Pastoralist and agro-pastoralist households in northern Kenya are vulnerable to natural disasters and to changing and increasingly unpredictable weather. Seven droughts struck Kenya between 1992 and 2012. In the worst of these, households lost upwards of half of their productive wealth over the course of a few months. Overall, damages from the droughts that occurred between 2008 and 2012 cost an estimated US $12.4 billion.
The human and economic consequences of shocks of this magnitude are potentially enormous. Raising the stakes further is the accumulating evidence that severe losses in this region may be irreversible. Households can remain impoverished and unable to move forward after a severe drought event that pushes them below a critical minimum threshold of wealth. There can be no doubt that the accumulating costs as families struggle to recover are substantial, including lost accumulation of human capital as they cut their spending on food and their children’s education.
The Feed the Future Innovation Lab for Assets and Market Access is conducting a randomized controlled trial (RCT) to evaluate synergies between social development and social protection programs in Kenya. This project will investigate the impacts, alone and in combination, of The BOMA Project's Poverty Graduation Program and Index-based Livestock Insurance (IBLI).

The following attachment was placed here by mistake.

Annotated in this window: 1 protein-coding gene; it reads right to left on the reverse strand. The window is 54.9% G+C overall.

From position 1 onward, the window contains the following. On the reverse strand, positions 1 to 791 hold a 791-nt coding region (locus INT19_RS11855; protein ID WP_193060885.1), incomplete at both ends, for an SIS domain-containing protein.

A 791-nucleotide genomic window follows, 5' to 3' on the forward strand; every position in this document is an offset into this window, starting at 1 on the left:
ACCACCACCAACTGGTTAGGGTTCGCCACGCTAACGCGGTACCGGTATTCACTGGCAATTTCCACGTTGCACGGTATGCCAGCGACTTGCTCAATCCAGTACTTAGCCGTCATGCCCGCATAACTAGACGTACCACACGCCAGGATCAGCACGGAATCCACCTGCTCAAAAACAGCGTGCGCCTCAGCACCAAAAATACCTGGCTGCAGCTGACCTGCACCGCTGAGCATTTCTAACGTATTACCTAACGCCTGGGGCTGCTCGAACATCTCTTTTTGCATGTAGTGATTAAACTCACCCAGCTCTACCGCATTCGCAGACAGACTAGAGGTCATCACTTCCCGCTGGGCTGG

Two recent pilot programs in Northern Kenya provide building blocks for an integrated social protection policy that can potentially alter poverty dynamics. BOMA’s poverty graduation model, launched in northern Kenya in 2013, is a sequence of gender-focused interventions over two years that includes participant targeting, a conditional cash transfer, financial and life skills training, hands-on mentoring and coaching, the establishment of savings and access to credit. First introduced in 2009, the IBLI index insurance program created a mechanism that triggers payments based on remote sensing indicators of forage scarcity and livestock mortality.
The research team will measure outcomes at the level of individual households as well as in terms of local poverty measures. A second research goal is to understand the density with which graduation programs like BOMA's need to be offered. The third and final goal of this research—contingent on obtaining additional funding—is to explore the relative effectiveness of alternative mechanisms for delivering contingent payments to poor and vulnerable households in the wake of drought.
This project will provide critical information to the Government of Kenya for designing and implementing a pro-graduation social protection strategy. In addition, this research should be able to answer numerous important and generalizable questions around the design and implementation of integrated, efficient social protection programs to the benefit of policy-makers and development agencies around the world working to design such schemes.